Multiple Façades

Aerial view of the Courthouse plaza An aerial view of the Courthouse plaza shows
the multiple facades of the Old Courthouse
building detail

Henry Trost was known for designing buildings with multiple façades. The McKinley County Courthouse is an example of a building with multiple entrances. Early drawings and photographs show the building as isolated to enhance its multi-façade design. Over the past seven decades the Courthouse was gradually closed-in by buildings and vegetation which gradually obscured this important feature of the building.

tower detail

The recent incorporation of the Courthouse into an open public plaza has restored its original and intended separation from other buildings. The three entrances are separately visible at a distance: the primary north entry, the smaller east entry, and the simpler south entry. The blend of Spanish Pueblo Revival and American Art Deco elements are components of the style of each of these façades but with different emphasis on each façade.

north facade

The north façade is essentially the contemporary American Art Deco architecture of the 1930s which was inspired by Southwest Native American design. The low relief arches with inset stepped clouds flank the entry portal. Set in front of these arches are shallow, legged basins which were commonly used in both public and residential buildings of the time. The wrought iron and yellow glass exterior lights used throughout the exterior use a chevron motif that is Native American and not Spanish Pueblo Revival.

Aerial view of the Courthouse plaza Southeast view of the Old Courthouse
south facade

The Spanish Pueblo Revival-inspired style of the east façade with its elegant, softened curves suggests the building grew out of the natural environment. The architect used the intense light of the southwest to outline in shadow the low-relief surrounding the windows on the north and east façades. The hard-edged geometric simplicity of contemporary Art Deco is evident in the linear outlines of the windows and the small group of inset rectangles to the right of the entrance. The elongated wood columns flanking the door draw the eye to the elegant curves of the roof line.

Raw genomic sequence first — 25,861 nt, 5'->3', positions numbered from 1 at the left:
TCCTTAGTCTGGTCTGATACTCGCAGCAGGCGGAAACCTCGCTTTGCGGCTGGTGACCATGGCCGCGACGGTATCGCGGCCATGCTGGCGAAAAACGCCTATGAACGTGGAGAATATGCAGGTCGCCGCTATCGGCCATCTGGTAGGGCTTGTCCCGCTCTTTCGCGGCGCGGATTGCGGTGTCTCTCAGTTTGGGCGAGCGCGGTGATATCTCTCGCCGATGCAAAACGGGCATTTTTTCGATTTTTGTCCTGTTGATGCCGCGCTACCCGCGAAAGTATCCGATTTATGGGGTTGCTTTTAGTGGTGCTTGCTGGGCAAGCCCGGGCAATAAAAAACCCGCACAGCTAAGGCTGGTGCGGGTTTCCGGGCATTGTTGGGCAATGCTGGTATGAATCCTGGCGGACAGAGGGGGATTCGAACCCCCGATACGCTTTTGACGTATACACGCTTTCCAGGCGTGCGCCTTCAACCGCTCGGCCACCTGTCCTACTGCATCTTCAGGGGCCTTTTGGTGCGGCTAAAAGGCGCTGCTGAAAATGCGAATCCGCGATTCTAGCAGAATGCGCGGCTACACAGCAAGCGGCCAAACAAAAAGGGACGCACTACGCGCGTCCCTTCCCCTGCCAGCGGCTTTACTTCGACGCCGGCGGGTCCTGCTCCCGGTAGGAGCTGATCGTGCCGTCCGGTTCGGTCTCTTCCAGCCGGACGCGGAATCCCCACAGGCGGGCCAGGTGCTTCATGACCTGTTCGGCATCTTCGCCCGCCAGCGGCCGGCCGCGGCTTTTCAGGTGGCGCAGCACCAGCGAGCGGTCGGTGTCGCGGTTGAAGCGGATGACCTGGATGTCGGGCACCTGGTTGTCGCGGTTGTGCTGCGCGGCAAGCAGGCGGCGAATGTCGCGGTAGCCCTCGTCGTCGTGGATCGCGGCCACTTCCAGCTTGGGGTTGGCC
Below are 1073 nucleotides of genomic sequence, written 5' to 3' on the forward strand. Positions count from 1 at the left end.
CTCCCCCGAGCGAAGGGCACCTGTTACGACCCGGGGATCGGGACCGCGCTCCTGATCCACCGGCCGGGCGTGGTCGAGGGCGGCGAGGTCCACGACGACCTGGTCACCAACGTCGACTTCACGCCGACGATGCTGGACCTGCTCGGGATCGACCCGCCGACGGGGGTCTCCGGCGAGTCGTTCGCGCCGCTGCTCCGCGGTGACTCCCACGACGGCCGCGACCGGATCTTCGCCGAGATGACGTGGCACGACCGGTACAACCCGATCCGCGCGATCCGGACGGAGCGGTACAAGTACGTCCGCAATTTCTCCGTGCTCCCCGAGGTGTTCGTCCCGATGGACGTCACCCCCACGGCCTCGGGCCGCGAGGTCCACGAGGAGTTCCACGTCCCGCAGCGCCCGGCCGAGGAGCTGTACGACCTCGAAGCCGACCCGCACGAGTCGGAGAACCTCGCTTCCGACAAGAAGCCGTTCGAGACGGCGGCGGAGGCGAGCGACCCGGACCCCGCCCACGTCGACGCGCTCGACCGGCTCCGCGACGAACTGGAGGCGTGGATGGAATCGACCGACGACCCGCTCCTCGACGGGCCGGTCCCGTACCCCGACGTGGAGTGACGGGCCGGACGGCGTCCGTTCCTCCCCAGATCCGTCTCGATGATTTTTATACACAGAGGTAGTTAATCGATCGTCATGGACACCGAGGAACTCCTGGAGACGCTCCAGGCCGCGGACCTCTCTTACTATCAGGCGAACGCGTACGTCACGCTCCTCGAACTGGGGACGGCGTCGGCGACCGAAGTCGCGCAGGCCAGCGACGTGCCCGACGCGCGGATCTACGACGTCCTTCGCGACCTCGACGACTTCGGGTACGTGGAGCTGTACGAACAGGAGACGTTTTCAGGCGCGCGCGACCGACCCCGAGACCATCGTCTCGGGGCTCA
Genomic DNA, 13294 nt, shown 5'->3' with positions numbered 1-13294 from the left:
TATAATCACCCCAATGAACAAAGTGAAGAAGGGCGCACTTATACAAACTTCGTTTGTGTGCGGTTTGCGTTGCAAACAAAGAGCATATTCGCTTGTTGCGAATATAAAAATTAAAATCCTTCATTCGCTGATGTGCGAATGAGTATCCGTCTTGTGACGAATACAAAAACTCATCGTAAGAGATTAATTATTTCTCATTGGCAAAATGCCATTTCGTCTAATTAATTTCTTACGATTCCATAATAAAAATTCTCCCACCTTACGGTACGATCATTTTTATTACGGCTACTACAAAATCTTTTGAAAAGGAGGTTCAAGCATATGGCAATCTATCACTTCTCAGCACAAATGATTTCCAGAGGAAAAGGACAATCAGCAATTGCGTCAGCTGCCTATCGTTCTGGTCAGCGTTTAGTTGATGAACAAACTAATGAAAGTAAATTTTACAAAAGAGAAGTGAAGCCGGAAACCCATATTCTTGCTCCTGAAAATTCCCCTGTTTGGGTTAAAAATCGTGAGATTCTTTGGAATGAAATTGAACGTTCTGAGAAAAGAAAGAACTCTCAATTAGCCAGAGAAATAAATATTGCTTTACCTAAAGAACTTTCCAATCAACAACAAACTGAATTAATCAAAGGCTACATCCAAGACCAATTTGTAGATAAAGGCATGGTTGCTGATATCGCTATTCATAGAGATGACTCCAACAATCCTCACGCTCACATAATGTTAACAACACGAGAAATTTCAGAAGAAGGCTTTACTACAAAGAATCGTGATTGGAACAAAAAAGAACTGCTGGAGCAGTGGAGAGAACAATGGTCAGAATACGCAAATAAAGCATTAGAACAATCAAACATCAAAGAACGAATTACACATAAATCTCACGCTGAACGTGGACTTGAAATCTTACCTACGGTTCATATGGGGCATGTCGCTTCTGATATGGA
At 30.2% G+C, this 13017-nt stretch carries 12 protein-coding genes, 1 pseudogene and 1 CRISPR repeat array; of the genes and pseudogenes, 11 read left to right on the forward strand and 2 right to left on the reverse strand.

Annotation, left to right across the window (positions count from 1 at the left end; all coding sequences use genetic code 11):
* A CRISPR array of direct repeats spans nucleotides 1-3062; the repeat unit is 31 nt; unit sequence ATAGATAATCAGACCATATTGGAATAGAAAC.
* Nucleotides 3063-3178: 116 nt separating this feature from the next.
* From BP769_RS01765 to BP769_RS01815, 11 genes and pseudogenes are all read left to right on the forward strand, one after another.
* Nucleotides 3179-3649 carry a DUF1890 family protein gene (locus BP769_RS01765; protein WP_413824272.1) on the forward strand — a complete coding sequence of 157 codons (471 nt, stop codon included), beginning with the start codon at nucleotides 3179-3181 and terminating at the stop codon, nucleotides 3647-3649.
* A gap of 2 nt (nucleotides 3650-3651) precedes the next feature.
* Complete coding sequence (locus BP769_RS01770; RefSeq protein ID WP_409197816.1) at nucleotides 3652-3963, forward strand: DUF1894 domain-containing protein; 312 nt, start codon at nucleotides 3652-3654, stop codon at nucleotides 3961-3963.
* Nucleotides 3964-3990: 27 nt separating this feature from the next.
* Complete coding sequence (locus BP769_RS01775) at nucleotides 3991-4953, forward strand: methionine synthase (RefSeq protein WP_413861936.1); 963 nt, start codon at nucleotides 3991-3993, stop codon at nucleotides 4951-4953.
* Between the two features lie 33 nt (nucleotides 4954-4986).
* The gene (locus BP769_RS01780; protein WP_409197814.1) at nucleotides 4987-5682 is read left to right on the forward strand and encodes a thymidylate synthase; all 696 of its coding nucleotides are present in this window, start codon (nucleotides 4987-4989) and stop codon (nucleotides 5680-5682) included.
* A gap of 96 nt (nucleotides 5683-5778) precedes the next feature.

south facade

The south entrance of the courthouse is set into a wall in which there are three contrasting design elements unlike the other façades: The placement of windows over the three story wall appears asymmetrical. While the door itself is modern rather than Spanish Colonial, it is constructed like the T-shaped “keyhole” doorways of Pueblo Bonito at Chaco Canyon.

exterior lamp

The south façade becomes a subtle visual metaphor for the historic Anasazi culture of the Four Corners area. The architectural ornamentation has been reduced to the placement of flanking Art Deco lights and the simple, Art Deco wood and metal door at its entrance.

The west façade of the Courthouse has no entrance and functions more as a pause in the architectural story that is subtly communicated through a shift in emphasis in style. It is part of the appreciation of a building to understand the architect’s message because buildings have always communicated a message to those who inhabit its space.

Aerial view of the Courthouse plaza A South view of the building shows a glimpse of the West facade, which connects to the New Courthouse